Particulate matter is characterized according to size – mainly because of the different health effects associated with particles of different diameters. Fine particulate matter are tiny (invisible) airborne specks of solid or liquid material (e.g., dust & soot). It is generated by natural sources (e.g. wind-blown dust and forest fires), and through fuel burning (especially fossil fuels and wood). Fine particulate matter is particulate matter that is 2.5 microns in diameter and less. It is also known as PM2.5 or respirable particles because it penetrates the respiratory system further than larger particles.
What are the sources of fine particulate matter?
PM2.5 material is emitted directly to air from cars, trucks, home firewood-burning, industry, forest fires, wind-blown dust and waste burning. Significant amounts of PM2.5are carried into Nova Scotia from the U.S.
Oxides of Nitrogen (NO2, NO and NOx)
What are Oxides of Nitrogen (NO2, NO and NOx)?
Oxides of nitrogen (NOx) are the total of nitrogen dioxide (NO2) and nitric oxide (NO). During high temperature combustion, as in the burning of natural gas, coal, oil and gasoline, atmospheric nitrogen may combine with molecular oxygen to form NO. NO is colourless and odourless. Most NO in the ambient air will react with O3 to form NO2. NO2 is a reddish-brown gas with a pungent odour and is partially responsible for the brown haze observed near large cities.
What are the sources?
All combustion in air produces oxides of nitrogen (NOx), of which NO2 is a major product. NOx is generated through combustion, especially motor vehicle exhaust and fossil fuel burning electrical power generation. Smaller sources of NOx include natural gas combustion, heating fuel combustion, and forest fires.
Sulphur Dioxide (SO2)
What is sulphur dioxide?
SO2 is a colourless gas. It smells like burnt matches. It can be oxidized to sulphur trioxide, which in the presence of water vapour is readily transformed to sulphuric acid mist. High concentrations of SO2 can damage plants, and corrode metals. It can irritate the eyes, throat, and lungs. It also contributes to acid rain, which impacts sensitive lakes and rivers.
What are the sources of SO2?
It is formed from the sulphur contained in raw materials such as coal, oil and metal-containing ores during combustion and refining processes.
Total Reduced Sulphur Compounds (TRS)
What are total reduced sulphur compounds?
TRS compounds produce offensive odours similar to rotten eggs or cabbage.
What are the sources of TRS?
Industrial sources of TRS include the steel industry, pulp and paper mills, refineries and sewage treatment facilities. Natural sources include swamps, bogs and marshes.
What is it?
Wind direction indicates the direction from which the wind is originating. It uses a 360° (compass) scale wherein 0° (or 360°) indicates a north to south wind direction, 90° indicates east to west, etc.). Wind direction is a meteorological (weather) parameter that allows us to better understand the behavior and impacts of air pollutants.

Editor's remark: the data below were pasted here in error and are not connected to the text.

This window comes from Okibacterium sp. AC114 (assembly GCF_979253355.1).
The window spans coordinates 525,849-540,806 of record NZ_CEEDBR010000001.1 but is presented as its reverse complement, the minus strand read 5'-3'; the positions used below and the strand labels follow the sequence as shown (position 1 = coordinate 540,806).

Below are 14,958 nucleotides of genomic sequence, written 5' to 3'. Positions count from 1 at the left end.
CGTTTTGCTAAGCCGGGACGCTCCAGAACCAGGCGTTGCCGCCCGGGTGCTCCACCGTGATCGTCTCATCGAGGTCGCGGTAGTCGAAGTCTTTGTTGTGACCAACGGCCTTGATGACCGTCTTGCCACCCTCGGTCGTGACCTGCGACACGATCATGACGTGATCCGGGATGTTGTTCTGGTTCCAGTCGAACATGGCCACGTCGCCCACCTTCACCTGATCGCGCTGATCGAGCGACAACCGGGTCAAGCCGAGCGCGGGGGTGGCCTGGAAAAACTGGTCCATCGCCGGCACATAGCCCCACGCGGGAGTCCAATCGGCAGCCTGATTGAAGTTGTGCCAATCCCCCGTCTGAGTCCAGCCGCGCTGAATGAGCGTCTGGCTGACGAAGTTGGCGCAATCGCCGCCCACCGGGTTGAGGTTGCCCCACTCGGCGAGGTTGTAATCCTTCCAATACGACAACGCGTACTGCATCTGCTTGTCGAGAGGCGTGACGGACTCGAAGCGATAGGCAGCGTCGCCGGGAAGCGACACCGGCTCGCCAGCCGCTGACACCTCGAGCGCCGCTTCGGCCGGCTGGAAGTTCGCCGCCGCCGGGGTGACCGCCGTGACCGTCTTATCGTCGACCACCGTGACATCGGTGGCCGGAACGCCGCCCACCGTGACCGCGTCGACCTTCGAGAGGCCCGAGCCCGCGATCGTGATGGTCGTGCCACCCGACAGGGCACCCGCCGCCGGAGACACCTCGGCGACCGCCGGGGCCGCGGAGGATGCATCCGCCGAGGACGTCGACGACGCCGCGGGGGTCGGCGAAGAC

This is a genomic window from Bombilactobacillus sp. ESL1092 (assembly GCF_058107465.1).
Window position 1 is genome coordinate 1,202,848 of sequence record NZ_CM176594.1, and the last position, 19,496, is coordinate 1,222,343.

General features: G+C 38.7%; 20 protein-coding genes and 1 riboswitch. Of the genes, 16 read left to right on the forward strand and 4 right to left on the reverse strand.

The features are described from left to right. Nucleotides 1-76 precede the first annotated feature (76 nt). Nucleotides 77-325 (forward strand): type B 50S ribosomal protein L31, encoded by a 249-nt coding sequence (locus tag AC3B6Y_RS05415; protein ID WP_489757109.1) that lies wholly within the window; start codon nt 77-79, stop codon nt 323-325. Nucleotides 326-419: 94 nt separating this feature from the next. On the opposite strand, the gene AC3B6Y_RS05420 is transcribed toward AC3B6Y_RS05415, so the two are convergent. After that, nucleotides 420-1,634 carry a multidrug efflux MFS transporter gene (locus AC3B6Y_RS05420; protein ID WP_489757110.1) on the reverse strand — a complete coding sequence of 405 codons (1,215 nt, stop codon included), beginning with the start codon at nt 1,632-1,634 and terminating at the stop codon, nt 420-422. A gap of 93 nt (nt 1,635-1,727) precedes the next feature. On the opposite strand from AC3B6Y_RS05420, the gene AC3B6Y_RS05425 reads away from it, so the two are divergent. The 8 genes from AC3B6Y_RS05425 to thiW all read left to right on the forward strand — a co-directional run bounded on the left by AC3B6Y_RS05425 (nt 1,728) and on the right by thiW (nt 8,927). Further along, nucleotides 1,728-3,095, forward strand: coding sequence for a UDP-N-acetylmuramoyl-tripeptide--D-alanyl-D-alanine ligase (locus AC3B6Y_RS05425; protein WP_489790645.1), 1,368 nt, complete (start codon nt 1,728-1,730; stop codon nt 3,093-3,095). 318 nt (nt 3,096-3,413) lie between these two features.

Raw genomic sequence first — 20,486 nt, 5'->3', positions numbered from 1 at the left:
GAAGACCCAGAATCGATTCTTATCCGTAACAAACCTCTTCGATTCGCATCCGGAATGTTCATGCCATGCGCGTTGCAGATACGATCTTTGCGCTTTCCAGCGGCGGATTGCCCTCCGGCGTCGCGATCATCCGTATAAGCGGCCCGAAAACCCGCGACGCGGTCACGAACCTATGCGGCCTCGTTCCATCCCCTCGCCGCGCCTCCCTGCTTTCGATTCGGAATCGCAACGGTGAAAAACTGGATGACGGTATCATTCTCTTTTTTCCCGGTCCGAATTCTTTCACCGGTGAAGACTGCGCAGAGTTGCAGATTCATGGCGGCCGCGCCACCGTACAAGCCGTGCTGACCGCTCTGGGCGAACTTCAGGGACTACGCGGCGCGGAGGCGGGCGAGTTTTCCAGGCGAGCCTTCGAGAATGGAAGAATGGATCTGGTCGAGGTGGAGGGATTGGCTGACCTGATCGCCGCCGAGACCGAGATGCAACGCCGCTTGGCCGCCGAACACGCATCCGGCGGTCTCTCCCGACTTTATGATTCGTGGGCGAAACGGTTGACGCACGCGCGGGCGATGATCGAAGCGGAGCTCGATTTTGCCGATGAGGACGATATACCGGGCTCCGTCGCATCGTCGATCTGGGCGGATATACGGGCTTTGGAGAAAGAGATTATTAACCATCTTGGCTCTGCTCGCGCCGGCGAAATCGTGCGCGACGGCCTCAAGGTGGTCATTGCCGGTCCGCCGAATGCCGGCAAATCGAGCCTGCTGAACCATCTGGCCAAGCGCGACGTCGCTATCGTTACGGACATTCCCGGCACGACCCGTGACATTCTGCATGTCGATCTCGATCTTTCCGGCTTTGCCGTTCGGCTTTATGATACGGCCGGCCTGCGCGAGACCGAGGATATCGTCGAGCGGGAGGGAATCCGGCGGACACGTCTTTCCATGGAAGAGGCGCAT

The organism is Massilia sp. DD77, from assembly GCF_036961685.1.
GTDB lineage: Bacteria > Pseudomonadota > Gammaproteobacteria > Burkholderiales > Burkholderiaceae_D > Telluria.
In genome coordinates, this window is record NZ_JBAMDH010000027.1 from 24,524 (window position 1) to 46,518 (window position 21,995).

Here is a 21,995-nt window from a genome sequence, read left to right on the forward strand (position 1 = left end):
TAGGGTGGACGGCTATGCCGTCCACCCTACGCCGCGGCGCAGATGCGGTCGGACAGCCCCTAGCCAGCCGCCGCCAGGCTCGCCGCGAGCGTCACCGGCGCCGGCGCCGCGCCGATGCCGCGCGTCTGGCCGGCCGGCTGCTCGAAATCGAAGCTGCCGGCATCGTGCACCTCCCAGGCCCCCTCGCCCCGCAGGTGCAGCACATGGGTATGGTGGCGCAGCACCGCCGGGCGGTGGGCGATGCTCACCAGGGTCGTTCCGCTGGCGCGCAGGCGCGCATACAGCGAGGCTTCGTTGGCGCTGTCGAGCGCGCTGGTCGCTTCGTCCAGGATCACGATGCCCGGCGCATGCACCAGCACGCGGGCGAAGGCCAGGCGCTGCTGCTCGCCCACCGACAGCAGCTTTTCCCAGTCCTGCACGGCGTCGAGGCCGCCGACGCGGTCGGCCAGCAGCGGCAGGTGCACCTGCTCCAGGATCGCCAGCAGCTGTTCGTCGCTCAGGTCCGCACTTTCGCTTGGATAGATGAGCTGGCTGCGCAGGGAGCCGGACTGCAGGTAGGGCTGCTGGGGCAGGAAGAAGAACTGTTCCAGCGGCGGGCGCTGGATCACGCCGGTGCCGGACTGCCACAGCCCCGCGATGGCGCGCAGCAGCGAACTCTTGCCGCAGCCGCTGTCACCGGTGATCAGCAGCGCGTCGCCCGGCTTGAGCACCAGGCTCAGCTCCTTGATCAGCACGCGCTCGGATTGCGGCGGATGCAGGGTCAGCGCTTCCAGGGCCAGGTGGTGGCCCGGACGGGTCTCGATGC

What does it do?
Collecting wind direction information allows us to infer the sources of pollutants associated with the ambient levels that are detected using other monitors. This can be helpful when trying to discern between impacts from industrial sources versus natural pollution sources, or to identify one source of impacts from several candidates.
Northern Pulp Ambient Air Stations
Northern Pulp operates two ambient air station located in Greenhill and Pictou Landing. These two stations measure Total Suspended Particulates (TSP) . The TSP monitoring is conducted according to the Environment Canada National Air Pollutant Survey (NAPS) schedule with samples collected once every six days. The NPNS TSP data for 2017 year-to-date is shown graphically below:
Total Suspended Particulates (TSP)
What are Total Suspended Particulates (TSP)?
Tiny particles of solid material or liquid aerosols, defined collectively as particulates, are present in the air, and at high concentrations, may become an air pollution concern. TSP range in size from 0.001 to 500 micrometres (for reference, a human hair is about 70 micrometres in diameter) and, depending on their size and other properties, may remain suspended in the air for a few seconds or indefinitely.
Suspended particles may result from a variety of natural and human sources. These sources include vehicle exhaust emissions, industrial emission sources, soil, road dust, dust resulting from other human activities (i.e. agriculture), smoke from forest fires and smoke from recreational sources (e.g. campfires and fireplaces).
TSP are measured by the high volume sampler. The sampler consists of a vacuum system and filter housed in a shelter and operates on the same principle as a vacuum cleaner. The particulate matter in the atmosphere is collected by drawing a known volume of air through a pre-weighed filter for a 24-hour period every sixth day according to the NAPS monitoring schedule. The filter is then re-weighed to determine the mass of the particles collected.
Objectives for TSP are:
120 µg/m3 as a 24-hour total loading; and
70 µg/m3 as an annual geometric mean loading.